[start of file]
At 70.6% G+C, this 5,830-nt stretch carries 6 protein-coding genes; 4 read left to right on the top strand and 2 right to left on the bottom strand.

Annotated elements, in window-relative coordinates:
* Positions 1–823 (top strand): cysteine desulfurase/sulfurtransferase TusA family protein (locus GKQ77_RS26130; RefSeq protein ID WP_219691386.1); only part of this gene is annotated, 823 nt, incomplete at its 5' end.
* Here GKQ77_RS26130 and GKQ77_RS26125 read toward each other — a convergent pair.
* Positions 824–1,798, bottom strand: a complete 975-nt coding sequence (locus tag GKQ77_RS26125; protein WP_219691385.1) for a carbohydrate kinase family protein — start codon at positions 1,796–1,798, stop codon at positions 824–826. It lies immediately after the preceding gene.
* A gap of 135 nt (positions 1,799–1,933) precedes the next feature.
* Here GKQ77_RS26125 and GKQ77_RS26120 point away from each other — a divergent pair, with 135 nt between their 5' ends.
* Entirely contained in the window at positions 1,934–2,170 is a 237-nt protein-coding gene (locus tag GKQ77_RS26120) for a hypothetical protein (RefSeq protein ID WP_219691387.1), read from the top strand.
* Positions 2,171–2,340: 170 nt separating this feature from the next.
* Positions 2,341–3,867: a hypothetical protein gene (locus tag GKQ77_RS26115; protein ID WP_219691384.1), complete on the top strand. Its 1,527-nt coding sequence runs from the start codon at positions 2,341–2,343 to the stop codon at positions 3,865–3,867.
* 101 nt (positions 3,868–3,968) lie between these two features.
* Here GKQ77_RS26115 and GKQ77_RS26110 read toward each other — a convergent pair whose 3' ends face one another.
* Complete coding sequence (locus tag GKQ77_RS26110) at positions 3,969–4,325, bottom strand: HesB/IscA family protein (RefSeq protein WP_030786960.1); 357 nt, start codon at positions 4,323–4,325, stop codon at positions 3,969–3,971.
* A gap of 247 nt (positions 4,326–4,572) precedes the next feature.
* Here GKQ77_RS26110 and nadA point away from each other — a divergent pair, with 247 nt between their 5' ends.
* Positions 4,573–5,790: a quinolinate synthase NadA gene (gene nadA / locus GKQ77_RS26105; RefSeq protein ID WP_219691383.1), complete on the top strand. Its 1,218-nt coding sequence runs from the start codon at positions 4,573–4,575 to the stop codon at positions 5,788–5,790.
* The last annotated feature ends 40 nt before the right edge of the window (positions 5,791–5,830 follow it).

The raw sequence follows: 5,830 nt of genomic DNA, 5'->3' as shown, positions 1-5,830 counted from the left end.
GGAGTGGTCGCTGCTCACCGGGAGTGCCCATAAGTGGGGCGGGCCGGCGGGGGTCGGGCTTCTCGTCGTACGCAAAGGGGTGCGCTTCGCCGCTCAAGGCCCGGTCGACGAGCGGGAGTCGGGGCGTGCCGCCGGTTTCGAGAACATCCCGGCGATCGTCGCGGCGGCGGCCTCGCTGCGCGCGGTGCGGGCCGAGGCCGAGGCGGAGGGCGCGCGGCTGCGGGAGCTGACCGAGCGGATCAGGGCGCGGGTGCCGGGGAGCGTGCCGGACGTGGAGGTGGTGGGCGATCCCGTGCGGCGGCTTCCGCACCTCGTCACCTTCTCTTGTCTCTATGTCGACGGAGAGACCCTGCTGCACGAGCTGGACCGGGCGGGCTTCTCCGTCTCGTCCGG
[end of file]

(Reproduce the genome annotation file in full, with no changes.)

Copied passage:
At 70.6% G+C, this 5,830-nt stretch carries 6 protein-coding genes; 4 read left to right on the top strand and 2 right to left on the bottom strand.

Annotated elements, in window-relative coordinates:
* Positions 1–823 (top strand): cysteine desulfurase/sulfurtransferase TusA family protein (locus GKQ77_RS26130; RefSeq protein ID WP_219691386.1); only part of this gene is annotated, 823 nt, incomplete at its 5' end.
* Here GKQ77_RS26130 and GKQ77_RS26125 read toward each other — a convergent pair.
* Positions 824–1,798, bottom strand: a complete 975-nt coding sequence (locus tag GKQ77_RS26125; protein WP_219691385.1) for a carbohydrate kinase family protein — start codon at positions 1,796–1,798, stop codon at positions 824–826. It lies immediately after the preceding gene.
* A gap of 135 nt (positions 1,799–1,933) precedes the next feature.
* Here GKQ77_RS26125 and GKQ77_RS26120 point away from each other — a divergent pair, with 135 nt between their 5' ends.
* Entirely contained in the window at positions 1,934–2,170 is a 237-nt protein-coding gene (locus tag GKQ77_RS26120) for a hypothetical protein (RefSeq protein ID WP_219691387.1), read from the top strand.
* Positions 2,171–2,340: 170 nt separating this feature from the next.
* Positions 2,341–3,867: a hypothetical protein gene (locus tag GKQ77_RS26115; protein ID WP_219691384.1), complete on the top strand. Its 1,527-nt coding sequence runs from the start codon at positions 2,341–2,343 to the stop codon at positions 3,865–3,867.
* 101 nt (positions 3,868–3,968) lie between these two features.
* Here GKQ77_RS26115 and GKQ77_RS26110 read toward each other — a convergent pair whose 3' ends face one another.
* Complete coding sequence (locus tag GKQ77_RS26110) at positions 3,969–4,325, bottom strand: HesB/IscA family protein (RefSeq protein WP_030786960.1); 357 nt, start codon at positions 4,323–4,325, stop codon at positions 3,969–3,971.
* A gap of 247 nt (positions 4,326–4,572) precedes the next feature.
* Here GKQ77_RS26110 and nadA point away from each other — a divergent pair, with 247 nt between their 5' ends.
* Positions 4,573–5,790: a quinolinate synthase NadA gene (gene nadA / locus GKQ77_RS26105; RefSeq protein ID WP_219691383.1), complete on the top strand. Its 1,218-nt coding sequence runs from the start codon at positions 4,573–4,575 to the stop codon at positions 5,788–5,790.
* The last annotated feature ends 40 nt before the right edge of the window (positions 5,791–5,830 follow it).

The raw sequence follows: 5,830 nt of genomic DNA, 5'->3' as shown, positions 1-5,830 counted from the left end.
GGAGTGGTCGCTGCTCACCGGGAGTGCCCATAAGTGGGGCGGGCCGGCGGGGGTCGGGCTTCTCGTCGTACGCAAAGGGGTGCGCTTCGCCGCTCAAGGCCCGGTCGACGAGCGGGAGTCGGGGCGTGCCGCCGGTTTCGAGAACATCCCGGCGATCGTCGCGGCGGCGGCCTCGCTGCGCGCGGTGCGGGCCGAGGCCGAGGCGGAGGGCGCGCGGCTGCGGGAGCTGACCGAGCGGATCAGGGCGCGGGTGCCGGGGAGCGTGCCGGACGTGGAGGTGGTGGGCGATCCCGTGCGGCGGCTTCCGCACCTCGTCACCTTCTCTTGTCTCTATGTCGACGGAGAGACCCTGCTGCACGAGCTGGACCGGGCGGGCTTCTCCGTCTCGTCCGG